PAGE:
Major U.S. Retailer Sued for Selling Slave Shrimp

A California shopper is seeking class-action status for a lawsuit against Costco.

(Photo: Shawn Campbell/Flickr)

Aug 21, 2015· 1 MIN READ
Willy Blackmore is TakePart’s Food editor.

When it comes to food and ethics, it’s been one step forward, one step back lately for America’s second-largest retailer. In March, Costco was lauded for announcing that it would cut antibiotics important to human medicine from its poultry supply; then, in July, the chain was being called out by Brad Pitt, among others, for failing to meet its 2007 commitment switch to cage-free eggs. Now, Costco is facing a similar back and forth over seafood: Less than a month after shifting to Norwegian farmed-salmon producers to avoid Chilean fish raised with more antibiotics, Costco is being slapped with a class-action lawsuit for selling seafood produced by slave labor.

The suit alleges that Costco is knowingly selling farmed shrimp from Southeast Asia from producers involved with slave labor in the Thai fishing industry and fails to inform consumers of the product’s origin. It was filed by one consumer and is seeking class-action status Wednesday in the U.S. District Court in the Northern District of California.

“Human suffering cannot be ignored to enhance a company’s economic bottom line,” Niall McCarthy, a lawyer for the plantiffs, said in a statement. “California consumers are unknowingly supporting slave labor.”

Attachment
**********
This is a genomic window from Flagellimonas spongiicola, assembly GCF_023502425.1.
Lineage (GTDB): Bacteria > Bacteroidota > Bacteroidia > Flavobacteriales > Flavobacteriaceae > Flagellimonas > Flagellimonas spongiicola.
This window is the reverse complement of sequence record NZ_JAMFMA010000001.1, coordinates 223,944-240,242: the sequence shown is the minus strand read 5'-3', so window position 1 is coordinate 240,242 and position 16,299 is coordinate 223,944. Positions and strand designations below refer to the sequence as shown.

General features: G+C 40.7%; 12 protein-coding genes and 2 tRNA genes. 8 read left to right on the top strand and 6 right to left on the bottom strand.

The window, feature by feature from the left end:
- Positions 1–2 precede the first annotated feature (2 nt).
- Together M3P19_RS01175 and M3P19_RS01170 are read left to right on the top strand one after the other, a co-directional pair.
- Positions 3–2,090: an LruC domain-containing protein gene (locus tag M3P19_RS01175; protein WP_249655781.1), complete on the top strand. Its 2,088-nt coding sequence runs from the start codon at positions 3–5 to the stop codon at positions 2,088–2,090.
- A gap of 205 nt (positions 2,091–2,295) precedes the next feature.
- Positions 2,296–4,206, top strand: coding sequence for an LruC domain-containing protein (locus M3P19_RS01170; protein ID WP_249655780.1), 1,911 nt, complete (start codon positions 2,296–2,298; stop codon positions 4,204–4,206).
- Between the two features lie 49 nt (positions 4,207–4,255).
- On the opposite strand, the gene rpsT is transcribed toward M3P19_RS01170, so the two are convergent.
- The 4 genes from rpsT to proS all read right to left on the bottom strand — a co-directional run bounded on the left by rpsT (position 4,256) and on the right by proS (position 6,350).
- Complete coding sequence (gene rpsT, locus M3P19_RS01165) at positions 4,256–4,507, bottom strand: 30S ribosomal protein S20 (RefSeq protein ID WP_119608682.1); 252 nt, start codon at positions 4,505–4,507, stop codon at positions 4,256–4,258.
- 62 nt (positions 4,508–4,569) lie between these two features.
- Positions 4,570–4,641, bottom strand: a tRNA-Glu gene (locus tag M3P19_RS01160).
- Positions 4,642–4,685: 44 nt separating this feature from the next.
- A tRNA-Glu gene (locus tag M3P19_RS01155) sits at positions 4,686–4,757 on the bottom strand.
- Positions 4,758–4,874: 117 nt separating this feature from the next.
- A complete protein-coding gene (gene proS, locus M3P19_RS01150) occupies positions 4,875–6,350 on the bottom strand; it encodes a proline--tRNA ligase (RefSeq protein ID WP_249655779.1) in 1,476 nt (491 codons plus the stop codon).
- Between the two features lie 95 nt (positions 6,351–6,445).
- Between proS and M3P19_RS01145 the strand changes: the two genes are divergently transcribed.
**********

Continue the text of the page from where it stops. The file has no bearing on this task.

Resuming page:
This is just the latest bit of news to highlight the dark reality of the most popular type of seafood in the United States. The Guardian, The Associated Press, and The New York Times have all published extensive investigations on the plight of enslaved seafood workers, many of whom are immigrants, which has helped raise awareness about the issue. Retailers linked to the slave shrimp, including Costco and Walmart, have responded with promises of audits, overhauls, and corrective action.

The lawsuit has Costco echoing those statements once again: “Costco Wholesale has been working with and will continue to work with various stakeholders (including the Thai government, other retailers and Thai industry) to address the issues that have surfaced,” the company said in a statement, according to the Los Angeles Times.

Costco isn’t alone in its alleged lack of definitive action on the issue, however. Thailand has been included among the worst of the worst on the U.S. State Department’s annual Trafficking in Persons Report for two years running. But the country, a U.S. ally interested in joining the Trans-Pacific Partnership, has not been subjected to the same sanctions as its infamous company, which includes North Korea and Syria.